Home Regular Contributors Elan MacDonald Renewable Energy Will Affect Your Business Sooner Than You Think

Renewable Energy Will Affect Your Business Sooner Than You Think

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Elan MacDonald

This past fall, world leaders and world-leading thinkers met in Egypt for COP27, the world’s biggest conference on climate change – and Alberta was there.

Our delegation to the conference included the provincial government; Mayor Amarjeet Sohi; Bill Flanagan, University of Alberta president and industry.

Our participation on this global stage highlights ways in which our province will continue to lead the shift into a low net carbon economy. Alberta is already an energy powerhouse. We have decades of experience at the forefront of this sector and we have the expertise, infrastructure and partnerships to create resilient, real-world energy solutions. This lends a unique opportunity to Edmonton businesses to be on the forefront of the opportunities that come along with the change.

Though the energy transition is expected to take decades, the efforts to reduce the impact of hydrocarbon-based energy are already in full swing and will affect your business sooner than you think.

“Many changes that are part of the energy transition will be at a vast utility scale and will change how our energy companies operate, what they specialize in and how they do business.” M Anne Naeth, director of Future Energy Systems at the University of Alberta told me. “So, it’s important for businesses to understand what the future looks like, pay attention to new developments in their sector and be willing to invest in a change.”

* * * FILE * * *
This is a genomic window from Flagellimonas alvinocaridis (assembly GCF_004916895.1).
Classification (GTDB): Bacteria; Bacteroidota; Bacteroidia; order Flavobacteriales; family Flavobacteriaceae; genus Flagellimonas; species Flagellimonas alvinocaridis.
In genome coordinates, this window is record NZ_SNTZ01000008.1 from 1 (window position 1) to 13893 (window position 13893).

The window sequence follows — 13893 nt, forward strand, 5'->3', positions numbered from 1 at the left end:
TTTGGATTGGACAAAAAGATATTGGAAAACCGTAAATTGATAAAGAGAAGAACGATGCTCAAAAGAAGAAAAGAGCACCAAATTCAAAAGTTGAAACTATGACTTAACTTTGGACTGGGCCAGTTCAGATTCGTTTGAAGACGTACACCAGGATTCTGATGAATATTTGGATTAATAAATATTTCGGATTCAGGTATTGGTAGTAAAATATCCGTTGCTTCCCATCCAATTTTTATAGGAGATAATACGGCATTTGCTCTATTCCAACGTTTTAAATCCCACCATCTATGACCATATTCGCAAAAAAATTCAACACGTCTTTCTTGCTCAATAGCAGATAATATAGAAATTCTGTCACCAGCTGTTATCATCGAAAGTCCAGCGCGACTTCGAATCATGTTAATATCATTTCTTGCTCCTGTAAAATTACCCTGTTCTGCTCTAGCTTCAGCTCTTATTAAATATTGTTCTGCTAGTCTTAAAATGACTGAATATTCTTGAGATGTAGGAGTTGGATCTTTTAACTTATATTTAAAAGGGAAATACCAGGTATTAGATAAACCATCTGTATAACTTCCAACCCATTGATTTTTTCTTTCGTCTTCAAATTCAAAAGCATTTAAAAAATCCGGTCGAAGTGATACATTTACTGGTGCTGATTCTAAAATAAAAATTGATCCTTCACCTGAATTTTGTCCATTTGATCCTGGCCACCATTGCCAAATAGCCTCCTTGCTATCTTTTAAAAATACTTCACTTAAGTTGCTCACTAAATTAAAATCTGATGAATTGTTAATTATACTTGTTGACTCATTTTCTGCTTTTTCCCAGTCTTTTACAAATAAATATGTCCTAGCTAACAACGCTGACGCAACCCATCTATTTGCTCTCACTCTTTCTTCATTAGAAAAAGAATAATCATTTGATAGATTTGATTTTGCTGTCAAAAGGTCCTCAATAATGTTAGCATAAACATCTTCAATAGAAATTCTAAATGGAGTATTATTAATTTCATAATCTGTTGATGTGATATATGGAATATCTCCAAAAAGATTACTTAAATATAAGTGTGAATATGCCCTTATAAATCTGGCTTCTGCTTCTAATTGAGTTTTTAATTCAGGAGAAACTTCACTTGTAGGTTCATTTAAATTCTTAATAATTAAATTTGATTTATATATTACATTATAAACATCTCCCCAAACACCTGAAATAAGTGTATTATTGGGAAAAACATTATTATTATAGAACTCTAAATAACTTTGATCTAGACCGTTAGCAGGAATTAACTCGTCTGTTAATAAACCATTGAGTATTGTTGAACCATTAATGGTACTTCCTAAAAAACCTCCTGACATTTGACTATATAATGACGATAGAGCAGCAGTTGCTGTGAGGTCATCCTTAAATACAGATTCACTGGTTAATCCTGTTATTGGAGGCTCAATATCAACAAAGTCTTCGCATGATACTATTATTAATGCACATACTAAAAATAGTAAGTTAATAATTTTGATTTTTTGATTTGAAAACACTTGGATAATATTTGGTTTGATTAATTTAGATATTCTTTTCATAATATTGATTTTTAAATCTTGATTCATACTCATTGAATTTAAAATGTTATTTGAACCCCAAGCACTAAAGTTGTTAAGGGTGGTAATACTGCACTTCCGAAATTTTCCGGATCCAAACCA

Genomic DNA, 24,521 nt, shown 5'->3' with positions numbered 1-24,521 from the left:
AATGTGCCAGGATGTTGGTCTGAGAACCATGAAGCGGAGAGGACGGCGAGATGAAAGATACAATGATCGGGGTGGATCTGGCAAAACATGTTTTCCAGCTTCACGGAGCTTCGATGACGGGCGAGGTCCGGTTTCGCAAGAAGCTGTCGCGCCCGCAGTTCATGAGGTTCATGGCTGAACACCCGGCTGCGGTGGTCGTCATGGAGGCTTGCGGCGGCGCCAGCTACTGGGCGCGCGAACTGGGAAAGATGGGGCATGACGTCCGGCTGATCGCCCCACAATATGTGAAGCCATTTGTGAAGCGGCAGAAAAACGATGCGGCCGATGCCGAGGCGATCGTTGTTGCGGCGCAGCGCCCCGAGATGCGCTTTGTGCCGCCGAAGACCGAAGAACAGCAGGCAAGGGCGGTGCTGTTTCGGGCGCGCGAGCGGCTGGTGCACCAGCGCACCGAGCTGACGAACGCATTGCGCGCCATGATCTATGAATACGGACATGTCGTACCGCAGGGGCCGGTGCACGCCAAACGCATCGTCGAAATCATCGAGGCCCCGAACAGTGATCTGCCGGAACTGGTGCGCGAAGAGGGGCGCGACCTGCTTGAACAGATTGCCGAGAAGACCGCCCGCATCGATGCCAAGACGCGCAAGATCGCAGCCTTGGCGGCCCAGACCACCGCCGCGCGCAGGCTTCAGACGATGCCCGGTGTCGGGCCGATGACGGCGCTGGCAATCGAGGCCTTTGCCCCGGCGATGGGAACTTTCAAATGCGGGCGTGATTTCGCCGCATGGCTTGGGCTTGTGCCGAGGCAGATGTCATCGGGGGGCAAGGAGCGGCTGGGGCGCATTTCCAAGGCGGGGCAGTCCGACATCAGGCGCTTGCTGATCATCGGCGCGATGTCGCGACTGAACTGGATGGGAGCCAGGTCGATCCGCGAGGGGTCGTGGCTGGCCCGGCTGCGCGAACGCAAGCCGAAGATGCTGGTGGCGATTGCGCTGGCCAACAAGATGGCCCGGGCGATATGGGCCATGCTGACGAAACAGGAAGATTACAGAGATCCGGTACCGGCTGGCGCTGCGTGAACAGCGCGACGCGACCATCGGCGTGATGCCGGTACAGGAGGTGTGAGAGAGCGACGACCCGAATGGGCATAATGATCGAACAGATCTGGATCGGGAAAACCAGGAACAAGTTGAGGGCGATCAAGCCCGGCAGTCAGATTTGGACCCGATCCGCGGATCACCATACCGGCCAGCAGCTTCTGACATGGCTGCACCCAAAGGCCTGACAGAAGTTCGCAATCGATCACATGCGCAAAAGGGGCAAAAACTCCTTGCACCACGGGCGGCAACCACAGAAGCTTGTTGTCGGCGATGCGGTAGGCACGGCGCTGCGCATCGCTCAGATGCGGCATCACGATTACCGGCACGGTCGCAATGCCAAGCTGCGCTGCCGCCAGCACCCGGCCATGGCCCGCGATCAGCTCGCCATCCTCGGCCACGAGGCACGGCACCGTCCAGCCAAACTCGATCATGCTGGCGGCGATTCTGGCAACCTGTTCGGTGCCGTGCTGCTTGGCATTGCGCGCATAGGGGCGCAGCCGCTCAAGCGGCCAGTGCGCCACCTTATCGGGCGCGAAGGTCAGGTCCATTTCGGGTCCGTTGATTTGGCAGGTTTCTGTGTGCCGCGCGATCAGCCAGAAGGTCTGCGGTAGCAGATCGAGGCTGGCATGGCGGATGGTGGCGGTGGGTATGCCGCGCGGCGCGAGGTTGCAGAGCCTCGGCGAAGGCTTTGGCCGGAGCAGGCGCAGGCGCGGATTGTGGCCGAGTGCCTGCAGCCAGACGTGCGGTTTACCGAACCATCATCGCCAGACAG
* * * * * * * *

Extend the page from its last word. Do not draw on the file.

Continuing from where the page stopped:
I’m fortunate to have a front-row seat to much of the energy transition action at the University of Alberta, including the innovative work on smart grids being done by Dr. Ryan Li, a U of A professor of electrical and computer engineering, and his research team in the Elite Grid Research Lab.

As the renewables grow, we’ll need smart grids to handle the energy they produce. Fossil fuels deliver steady, stable power all the time. But energy from renewable sources shows up at different times and intensities and our current grid was not designed for that. Smart grids can also help address a challenge with electric vehicles. This work will help ensure that in the future when we all plug in our electric vehicles at the same time, we won’t accidentally collapse the power grid, which was never designed to handle so much demand.

Having people like Li here in Edmonton — among many others working on cutting-edge energy tech like electric vehicles, carbon capture and storage technology and cleaner fuels like hydrogen — ensures that Alberta continues to attract the people that will invest in and grow our energy transition and our economy.

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